My newest book, Torch, is historical fiction set in a frightening dystopian place—communist Czechoslovakia, in the aftermath of the 1968 Soviet invasion and occupation that crushed a short-lived democracy movement known as the Prague Spring. Under the occupation regime, young people lost access to the books, newspapers, and music that they’d enjoyed. Many were expelled from school or imprisoned because they spoke out or were found in possession of banned items. Most people kept silent to save themselves and their loved ones from punishment.
In January 1969, a 20-year-old university student named Jan Palach set himself on fire in front of the National Museum to protest the Soviet occupation and the Czechoslovak people’s silence in the face of it. The regime portrayed his act not as political resistance but as evidence of mental illness. It was an early example of how the Soviet Union and its satellite states in Central and Eastern Europe would abuse diagnoses of mental illness to discredit, terrorize, and in many cases institutionalize their opponents. In 1977 the World Psychiatric Association condemned “the systematic abuse of psychiatry for political purposes in the U.S.S.R.,” but the practice accelerated until the fall of communism in 1989-1990.
Jan Palach’s self-immolation, and that of high school student Jan Zajíc one month later, inspired the opening of Torch. In my novel, 17-year-old Pavol sets himself on fire in Prague, leaving behind three teens who considered him their best friend. One of them, Štěpán, is gay and outed by the secret police as “deviant” following his arrest for traveling with Pavol from their town to Prague. Another, Lída, is the daughter of a former WWII resistance fighter who suffers from PTSD, and she is held responsible for her father’s alcoholism-related work absences. The third, Tomáš, would be considered autistic today. His father, a high ranking Party official who supports the occupation, has protected him against official sanction because of his “anti-social” behavior but is now requiring him to testify that the brilliant, kind, and popular Pavol was mentally ill – or face the consequences:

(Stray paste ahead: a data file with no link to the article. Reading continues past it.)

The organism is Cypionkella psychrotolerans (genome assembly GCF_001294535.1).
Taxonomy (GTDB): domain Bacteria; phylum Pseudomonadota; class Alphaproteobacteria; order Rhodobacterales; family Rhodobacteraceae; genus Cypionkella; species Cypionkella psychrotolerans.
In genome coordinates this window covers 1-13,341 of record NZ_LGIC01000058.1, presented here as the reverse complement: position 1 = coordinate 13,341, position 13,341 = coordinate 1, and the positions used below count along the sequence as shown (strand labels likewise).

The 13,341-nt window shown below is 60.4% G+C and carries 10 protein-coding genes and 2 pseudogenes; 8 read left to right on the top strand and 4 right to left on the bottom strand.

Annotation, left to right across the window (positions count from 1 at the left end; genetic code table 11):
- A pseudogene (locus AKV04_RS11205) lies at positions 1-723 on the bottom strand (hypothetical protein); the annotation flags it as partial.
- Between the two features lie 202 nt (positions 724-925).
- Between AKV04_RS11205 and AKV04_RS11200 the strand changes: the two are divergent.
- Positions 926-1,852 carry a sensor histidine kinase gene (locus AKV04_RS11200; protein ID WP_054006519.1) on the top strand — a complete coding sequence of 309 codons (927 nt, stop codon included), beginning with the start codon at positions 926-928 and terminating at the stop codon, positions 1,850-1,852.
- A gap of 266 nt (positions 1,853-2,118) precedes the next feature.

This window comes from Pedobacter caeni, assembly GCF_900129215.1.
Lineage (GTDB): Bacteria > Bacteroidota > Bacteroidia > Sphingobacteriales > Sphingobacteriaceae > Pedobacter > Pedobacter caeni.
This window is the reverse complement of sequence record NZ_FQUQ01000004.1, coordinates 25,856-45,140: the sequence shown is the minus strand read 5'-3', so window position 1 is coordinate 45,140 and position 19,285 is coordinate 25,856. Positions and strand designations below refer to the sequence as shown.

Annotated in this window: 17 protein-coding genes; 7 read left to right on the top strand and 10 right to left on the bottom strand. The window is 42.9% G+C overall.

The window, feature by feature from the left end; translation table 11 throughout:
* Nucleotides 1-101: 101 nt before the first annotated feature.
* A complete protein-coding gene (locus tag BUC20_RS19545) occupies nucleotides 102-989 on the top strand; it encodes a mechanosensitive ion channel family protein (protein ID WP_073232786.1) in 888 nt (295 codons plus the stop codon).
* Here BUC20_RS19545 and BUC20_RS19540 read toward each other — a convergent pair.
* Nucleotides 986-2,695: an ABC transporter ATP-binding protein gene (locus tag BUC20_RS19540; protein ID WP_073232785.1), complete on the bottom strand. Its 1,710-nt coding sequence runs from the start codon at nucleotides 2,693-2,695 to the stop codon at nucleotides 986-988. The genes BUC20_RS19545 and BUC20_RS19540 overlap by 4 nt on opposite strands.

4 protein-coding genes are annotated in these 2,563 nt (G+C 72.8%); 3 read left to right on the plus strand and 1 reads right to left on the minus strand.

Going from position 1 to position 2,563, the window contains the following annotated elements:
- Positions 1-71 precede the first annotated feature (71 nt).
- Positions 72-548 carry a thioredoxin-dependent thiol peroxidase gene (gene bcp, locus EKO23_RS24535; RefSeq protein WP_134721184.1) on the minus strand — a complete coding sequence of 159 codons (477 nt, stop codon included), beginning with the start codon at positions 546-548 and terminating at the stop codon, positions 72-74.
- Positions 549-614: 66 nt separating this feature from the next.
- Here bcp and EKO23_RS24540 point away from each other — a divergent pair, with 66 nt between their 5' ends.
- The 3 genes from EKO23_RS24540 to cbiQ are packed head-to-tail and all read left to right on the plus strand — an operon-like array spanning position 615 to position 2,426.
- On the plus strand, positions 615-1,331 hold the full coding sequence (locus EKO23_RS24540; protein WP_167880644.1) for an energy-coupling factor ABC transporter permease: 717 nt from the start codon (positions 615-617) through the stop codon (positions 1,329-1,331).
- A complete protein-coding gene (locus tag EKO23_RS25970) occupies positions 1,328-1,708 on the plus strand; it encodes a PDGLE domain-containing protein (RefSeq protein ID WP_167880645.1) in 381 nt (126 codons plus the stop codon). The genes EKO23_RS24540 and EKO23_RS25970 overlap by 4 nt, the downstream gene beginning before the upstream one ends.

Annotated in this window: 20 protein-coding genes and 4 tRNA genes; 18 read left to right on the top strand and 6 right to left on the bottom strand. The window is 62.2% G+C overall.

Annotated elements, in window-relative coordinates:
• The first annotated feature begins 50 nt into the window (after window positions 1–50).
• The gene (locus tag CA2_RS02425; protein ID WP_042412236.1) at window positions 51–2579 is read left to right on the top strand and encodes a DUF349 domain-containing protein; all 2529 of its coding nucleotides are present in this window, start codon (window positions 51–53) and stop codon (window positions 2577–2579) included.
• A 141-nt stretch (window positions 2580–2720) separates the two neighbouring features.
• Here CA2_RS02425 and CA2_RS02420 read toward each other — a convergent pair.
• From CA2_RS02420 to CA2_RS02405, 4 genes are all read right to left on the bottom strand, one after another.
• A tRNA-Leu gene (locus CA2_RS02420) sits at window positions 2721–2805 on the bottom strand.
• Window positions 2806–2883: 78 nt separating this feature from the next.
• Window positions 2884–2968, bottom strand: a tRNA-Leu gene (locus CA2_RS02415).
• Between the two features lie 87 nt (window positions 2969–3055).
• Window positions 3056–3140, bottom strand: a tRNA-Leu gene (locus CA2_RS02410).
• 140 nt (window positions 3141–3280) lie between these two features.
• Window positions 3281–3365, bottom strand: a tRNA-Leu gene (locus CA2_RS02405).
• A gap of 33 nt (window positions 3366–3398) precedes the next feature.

"Consequences? They can’t send me to prison because of Pavol, can they?”
“We don’t send people to prison for psychopathy. There are hospitals for that purpose.”
The words were a knife twisting in Tomáš’s gut. His father would describe people sent away for their own good, as a warning. The kids in school and youth camp talked about it to taunt him. He wanted to crawl under his table, wrap himself into a tight ball, rock himself until he calmed down, but it would only prove his unfitness to live in society. (p.38)
Pavol’s reality is more complicated, though. At the time of the invasion, he joins hundreds of other young Czechs and Slovaks in destroying road signs to keep Soviet tanks from reaching Prague. For this, he’s arrested but released, “a lucky break” until the authorities reject his university application and order him to work in the mines instead. This exceptional young man struggles with depression, exacerbated by the loss of his dreams for his country and himself, but the stigma of mental illness and its political manipulation in this dour dictatorship prevents him from telling his friends or getting the help that he needs. His death is a tragedy that emerges from the lack of freedom, honesty, and trust at the core of a totalitarian regime.